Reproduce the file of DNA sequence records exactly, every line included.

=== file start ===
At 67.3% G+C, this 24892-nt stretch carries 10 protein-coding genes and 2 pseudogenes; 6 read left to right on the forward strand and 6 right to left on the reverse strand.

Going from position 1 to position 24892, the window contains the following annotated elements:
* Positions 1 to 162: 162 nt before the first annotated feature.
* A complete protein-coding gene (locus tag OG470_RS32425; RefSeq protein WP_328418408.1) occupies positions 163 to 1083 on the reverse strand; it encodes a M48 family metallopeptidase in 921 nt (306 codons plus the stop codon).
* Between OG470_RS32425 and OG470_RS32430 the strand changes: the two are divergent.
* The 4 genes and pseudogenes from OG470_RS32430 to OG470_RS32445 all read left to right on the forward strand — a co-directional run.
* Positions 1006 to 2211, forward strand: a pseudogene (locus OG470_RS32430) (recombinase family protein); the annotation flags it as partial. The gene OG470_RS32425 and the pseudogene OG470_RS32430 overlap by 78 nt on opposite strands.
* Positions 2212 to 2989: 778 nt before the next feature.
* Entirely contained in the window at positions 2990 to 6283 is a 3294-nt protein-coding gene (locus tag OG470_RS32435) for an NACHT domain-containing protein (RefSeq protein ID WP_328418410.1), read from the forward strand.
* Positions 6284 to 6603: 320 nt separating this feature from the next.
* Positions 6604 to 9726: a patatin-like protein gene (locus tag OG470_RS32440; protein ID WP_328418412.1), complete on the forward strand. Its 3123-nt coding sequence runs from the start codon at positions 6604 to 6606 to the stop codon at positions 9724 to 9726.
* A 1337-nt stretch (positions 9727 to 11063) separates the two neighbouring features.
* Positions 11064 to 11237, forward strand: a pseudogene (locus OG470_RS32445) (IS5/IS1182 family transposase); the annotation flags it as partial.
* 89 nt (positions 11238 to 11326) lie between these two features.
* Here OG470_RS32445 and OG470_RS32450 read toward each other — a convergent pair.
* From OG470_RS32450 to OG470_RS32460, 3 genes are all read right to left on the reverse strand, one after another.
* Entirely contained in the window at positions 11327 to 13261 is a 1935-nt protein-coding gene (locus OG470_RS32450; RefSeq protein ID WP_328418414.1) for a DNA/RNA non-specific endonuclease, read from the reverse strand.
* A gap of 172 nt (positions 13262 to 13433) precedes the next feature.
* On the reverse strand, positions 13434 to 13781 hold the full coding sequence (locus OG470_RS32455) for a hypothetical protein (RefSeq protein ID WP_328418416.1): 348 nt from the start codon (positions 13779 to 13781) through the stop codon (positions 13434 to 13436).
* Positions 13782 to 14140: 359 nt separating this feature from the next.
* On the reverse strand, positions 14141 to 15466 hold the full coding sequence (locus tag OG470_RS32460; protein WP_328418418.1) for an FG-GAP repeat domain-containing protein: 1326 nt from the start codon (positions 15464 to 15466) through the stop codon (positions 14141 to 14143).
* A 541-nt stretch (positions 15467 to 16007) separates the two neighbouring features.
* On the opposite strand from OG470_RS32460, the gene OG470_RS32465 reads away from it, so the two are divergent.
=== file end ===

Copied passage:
At 67.3% G+C, this 24892-nt stretch carries 10 protein-coding genes and 2 pseudogenes; 6 read left to right on the forward strand and 6 right to left on the reverse strand.

Going from position 1 to position 24892, the window contains the following annotated elements:
* Positions 1 to 162: 162 nt before the first annotated feature.
* A complete protein-coding gene (locus tag OG470_RS32425; RefSeq protein WP_328418408.1) occupies positions 163 to 1083 on the reverse strand; it encodes a M48 family metallopeptidase in 921 nt (306 codons plus the stop codon).
* Between OG470_RS32425 and OG470_RS32430 the strand changes: the two are divergent.
* The 4 genes and pseudogenes from OG470_RS32430 to OG470_RS32445 all read left to right on the forward strand — a co-directional run.
* Positions 1006 to 2211, forward strand: a pseudogene (locus OG470_RS32430) (recombinase family protein); the annotation flags it as partial. The gene OG470_RS32425 and the pseudogene OG470_RS32430 overlap by 78 nt on opposite strands.
* Positions 2212 to 2989: 778 nt before the next feature.
* Entirely contained in the window at positions 2990 to 6283 is a 3294-nt protein-coding gene (locus tag OG470_RS32435) for an NACHT domain-containing protein (RefSeq protein ID WP_328418410.1), read from the forward strand.
* Positions 6284 to 6603: 320 nt separating this feature from the next.
* Positions 6604 to 9726: a patatin-like protein gene (locus tag OG470_RS32440; protein ID WP_328418412.1), complete on the forward strand. Its 3123-nt coding sequence runs from the start codon at positions 6604 to 6606 to the stop codon at positions 9724 to 9726.
* A 1337-nt stretch (positions 9727 to 11063) separates the two neighbouring features.
* Positions 11064 to 11237, forward strand: a pseudogene (locus OG470_RS32445) (IS5/IS1182 family transposase); the annotation flags it as partial.
* 89 nt (positions 11238 to 11326) lie between these two features.
* Here OG470_RS32445 and OG470_RS32450 read toward each other — a convergent pair.
* From OG470_RS32450 to OG470_RS32460, 3 genes are all read right to left on the reverse strand, one after another.
* Entirely contained in the window at positions 11327 to 13261 is a 1935-nt protein-coding gene (locus OG470_RS32450; RefSeq protein ID WP_328418414.1) for a DNA/RNA non-specific endonuclease, read from the reverse strand.
* A gap of 172 nt (positions 13262 to 13433) precedes the next feature.
* On the reverse strand, positions 13434 to 13781 hold the full coding sequence (locus OG470_RS32455) for a hypothetical protein (RefSeq protein ID WP_328418416.1): 348 nt from the start codon (positions 13779 to 13781) through the stop codon (positions 13434 to 13436).
* Positions 13782 to 14140: 359 nt separating this feature from the next.
* On the reverse strand, positions 14141 to 15466 hold the full coding sequence (locus tag OG470_RS32460; protein WP_328418418.1) for an FG-GAP repeat domain-containing protein: 1326 nt from the start codon (positions 15464 to 15466) through the stop codon (positions 14141 to 14143).
* A 541-nt stretch (positions 15467 to 16007) separates the two neighbouring features.
* On the opposite strand from OG470_RS32460, the gene OG470_RS32465 reads away from it, so the two are divergent.